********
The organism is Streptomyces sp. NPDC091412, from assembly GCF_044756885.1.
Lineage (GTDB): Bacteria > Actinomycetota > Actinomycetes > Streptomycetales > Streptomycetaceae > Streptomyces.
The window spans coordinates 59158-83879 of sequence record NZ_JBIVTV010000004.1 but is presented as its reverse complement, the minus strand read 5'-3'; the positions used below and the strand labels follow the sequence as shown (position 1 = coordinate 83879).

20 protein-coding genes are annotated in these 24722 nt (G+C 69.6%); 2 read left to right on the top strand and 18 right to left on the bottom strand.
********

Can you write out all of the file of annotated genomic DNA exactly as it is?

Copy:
The organism is Streptomyces sp. NPDC091412, from assembly GCF_044756885.1.
Lineage (GTDB): Bacteria > Actinomycetota > Actinomycetes > Streptomycetales > Streptomycetaceae > Streptomyces.
The window spans coordinates 59158-83879 of sequence record NZ_JBIVTV010000004.1 but is presented as its reverse complement, the minus strand read 5'-3'; the positions used below and the strand labels follow the sequence as shown (position 1 = coordinate 83879).

20 protein-coding genes are annotated in these 24722 nt (G+C 69.6%); 2 read left to right on the top strand and 18 right to left on the bottom strand.